Shabnam Gupta (SDA)

She wears many hats – of a journalist, children’s book writer, playwright, educationist and a community worker. Shabnam Gupta from SDA is a multi-faceted lady but her claim to fame remains her books for children.

Gupta was brought up in Ajmer, and later studied management in Jaipur. Reading and writing fascinated her from an early age. “I always had a knack for writing and reading, and wanted to write stories and share them with people,” shares she. A multi-talented lady, she also dabbled with other creative genres like movie screenplays and novels.

Gupta started her journalism career with PC Quest magazine; popular computer magazine (sister publication of Dataquest) by the Cyber Media group. Later she took to freelancing. Since 1992, she has been writing books for children, the target group being 11-16 years. Her first six books came under the banner of prestigious Sterling Publications, following it up with ‘Wonders of the World’ from Brijbasi Publications. “I get excellent feedback from target readers, which acts as great motivation to work on,” says Gupta. Currently she is working with Lotus Publications.

Among her acclaimed works are World Quiz Book, World Science Book, Antonyms and Synonyms, 1010 riddles besides others. “I have many stories to tell, I want to indulge in other genres, write a novel, a movie screenplay, a script for serial, that’s creatively more satisfying,” she adds. Her mantra: Pursue your passion and listen to your heart.

Tulika Verma (Hauz Khas)

Her’s is a poignant tale of courage and altruism that can inspire millions. She and her family struggled against heavy odds and hardships, but their never-say-die spirit drove them on. Managing to sail through the tide, today they present an elixir of hope to thousands of others. Tulika Verma, 35, and her husband Rahul Verma have set out on a noble crusade to trigger a ‘healthy’ change in the society.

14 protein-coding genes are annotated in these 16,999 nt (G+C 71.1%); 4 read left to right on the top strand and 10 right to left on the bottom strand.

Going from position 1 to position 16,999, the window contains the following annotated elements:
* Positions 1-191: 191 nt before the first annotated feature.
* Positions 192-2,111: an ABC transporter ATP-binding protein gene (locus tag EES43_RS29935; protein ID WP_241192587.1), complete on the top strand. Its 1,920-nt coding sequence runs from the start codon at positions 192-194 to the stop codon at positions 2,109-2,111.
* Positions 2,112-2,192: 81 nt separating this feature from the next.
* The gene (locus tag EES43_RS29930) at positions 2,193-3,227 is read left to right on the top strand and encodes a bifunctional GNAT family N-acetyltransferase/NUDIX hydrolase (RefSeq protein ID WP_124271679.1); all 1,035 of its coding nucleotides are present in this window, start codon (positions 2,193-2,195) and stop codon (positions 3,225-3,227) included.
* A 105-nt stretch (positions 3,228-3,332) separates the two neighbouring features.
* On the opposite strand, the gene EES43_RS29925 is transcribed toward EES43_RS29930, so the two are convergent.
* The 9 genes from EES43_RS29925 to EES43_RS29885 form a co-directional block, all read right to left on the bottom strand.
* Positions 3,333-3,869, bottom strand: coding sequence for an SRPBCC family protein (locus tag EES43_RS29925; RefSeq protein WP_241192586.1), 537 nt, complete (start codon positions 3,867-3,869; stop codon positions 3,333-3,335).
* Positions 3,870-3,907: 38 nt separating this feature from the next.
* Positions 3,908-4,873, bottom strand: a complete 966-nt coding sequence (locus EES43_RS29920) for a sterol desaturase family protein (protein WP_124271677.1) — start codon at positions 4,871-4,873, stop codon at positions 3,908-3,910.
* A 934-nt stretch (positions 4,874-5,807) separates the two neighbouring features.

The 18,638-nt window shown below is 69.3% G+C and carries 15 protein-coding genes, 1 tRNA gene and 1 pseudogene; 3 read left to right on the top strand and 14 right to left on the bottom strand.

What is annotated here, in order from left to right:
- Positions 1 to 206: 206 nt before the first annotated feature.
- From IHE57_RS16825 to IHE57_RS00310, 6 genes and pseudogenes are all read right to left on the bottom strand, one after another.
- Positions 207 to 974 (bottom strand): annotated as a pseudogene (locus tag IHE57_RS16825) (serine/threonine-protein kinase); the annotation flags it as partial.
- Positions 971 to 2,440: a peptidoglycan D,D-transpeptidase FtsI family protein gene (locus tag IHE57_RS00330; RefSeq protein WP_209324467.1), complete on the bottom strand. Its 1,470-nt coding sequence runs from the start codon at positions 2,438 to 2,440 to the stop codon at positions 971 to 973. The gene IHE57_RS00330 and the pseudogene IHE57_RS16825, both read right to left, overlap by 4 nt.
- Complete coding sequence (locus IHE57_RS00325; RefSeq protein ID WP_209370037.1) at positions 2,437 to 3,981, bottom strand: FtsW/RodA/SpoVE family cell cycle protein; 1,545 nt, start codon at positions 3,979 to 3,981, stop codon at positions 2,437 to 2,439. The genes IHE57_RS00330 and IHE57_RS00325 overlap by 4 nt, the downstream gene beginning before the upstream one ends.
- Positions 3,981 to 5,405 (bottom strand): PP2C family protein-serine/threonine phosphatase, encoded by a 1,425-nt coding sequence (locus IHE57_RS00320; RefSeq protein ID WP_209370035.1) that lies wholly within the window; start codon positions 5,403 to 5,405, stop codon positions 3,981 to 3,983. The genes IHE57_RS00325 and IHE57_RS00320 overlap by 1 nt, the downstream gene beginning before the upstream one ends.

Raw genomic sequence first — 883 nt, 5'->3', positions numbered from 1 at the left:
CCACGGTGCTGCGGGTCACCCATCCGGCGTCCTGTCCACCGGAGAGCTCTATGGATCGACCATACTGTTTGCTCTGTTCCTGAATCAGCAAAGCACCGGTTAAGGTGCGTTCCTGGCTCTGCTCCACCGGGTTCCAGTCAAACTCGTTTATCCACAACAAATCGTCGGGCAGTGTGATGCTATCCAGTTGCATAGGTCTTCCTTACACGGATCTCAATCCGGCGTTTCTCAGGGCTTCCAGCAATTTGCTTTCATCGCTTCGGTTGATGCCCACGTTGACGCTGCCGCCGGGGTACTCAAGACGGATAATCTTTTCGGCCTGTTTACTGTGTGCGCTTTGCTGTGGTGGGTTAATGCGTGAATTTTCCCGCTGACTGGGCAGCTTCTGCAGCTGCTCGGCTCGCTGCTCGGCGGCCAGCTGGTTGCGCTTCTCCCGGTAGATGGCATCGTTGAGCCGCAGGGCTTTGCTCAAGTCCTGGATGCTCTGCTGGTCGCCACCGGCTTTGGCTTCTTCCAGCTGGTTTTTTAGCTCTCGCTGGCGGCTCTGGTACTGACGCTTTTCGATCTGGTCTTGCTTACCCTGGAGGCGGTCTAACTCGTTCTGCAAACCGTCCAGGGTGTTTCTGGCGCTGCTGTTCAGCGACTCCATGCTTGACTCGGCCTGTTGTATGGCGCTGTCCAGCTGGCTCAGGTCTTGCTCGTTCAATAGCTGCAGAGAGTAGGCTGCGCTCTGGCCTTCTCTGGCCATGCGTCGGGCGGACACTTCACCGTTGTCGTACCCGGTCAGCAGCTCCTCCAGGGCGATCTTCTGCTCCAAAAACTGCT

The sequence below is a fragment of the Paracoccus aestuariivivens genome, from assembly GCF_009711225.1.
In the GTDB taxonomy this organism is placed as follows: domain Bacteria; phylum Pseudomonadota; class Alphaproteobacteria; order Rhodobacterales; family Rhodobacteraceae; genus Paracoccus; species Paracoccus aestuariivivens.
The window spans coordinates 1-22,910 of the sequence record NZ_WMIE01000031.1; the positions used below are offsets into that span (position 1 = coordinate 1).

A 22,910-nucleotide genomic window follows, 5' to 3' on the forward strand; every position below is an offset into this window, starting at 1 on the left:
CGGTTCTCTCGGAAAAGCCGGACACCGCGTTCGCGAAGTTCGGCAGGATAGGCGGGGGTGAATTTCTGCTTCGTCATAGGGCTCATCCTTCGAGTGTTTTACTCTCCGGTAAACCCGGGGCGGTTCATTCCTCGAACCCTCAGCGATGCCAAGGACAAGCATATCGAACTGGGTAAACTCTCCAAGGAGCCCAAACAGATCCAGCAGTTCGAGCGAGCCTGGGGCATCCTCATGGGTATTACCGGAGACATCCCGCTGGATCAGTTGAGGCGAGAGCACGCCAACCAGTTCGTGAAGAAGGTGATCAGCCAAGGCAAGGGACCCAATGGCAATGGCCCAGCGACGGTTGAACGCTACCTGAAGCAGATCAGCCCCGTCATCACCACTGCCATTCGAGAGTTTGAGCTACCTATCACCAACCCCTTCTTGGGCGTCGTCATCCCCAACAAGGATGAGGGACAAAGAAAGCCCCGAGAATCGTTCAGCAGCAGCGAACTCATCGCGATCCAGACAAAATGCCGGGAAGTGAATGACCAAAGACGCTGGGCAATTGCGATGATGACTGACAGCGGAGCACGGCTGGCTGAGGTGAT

The force behind city-based NGO, Uday Foundation, that provides support service to children from low-income group families, afflicted with congenital defects, critical disorders, syndromes, and other related conditions, Tulika and her husband have helped change the lives of hundreds in the last few years.

It all started with the birth of their son Arjunuday. Uday, 3, was born with multiple congenital disorders. Worse still, despite the massive expenditure on his treatment at a city-based premier private hospital, the Vermas were left crestfallen and had to take him to AIIMS. But they fought on, and after seven corrective surgeries, eleven hospital stays and over three million medical expenses, Uday got another life and Uday Foundation was born. Tulika, A Section Officer with National Council of Education Research and Training (NCERT), became a vital cog in Uday’s wheel, alongside Rahul. “We realised if people like us could suffer, who are relatively well off financially and more aware, what about the people who lack awareness about the subject,” says Tulika.

Uday Foundation provides help of three kinds: monetary, surgical, and counselling. “We fund the treatment of various children, depending on the condition and support we get from friends,” says Tulika. For surgery, the foundation helps patients from low-income groups get operated for paediatric problems at government run hospitals of Delhi like Lok Nayak Jai Prakash (LNJP), Ram Manohar Lohia (RML), All India Institute of Medical Sciences (AIIMS) and Wadia Hospital in Mumbai etc. for free. In counselling, Tulika explains, “We, along with our various volunteers and doctors, provide them 24 hours support.”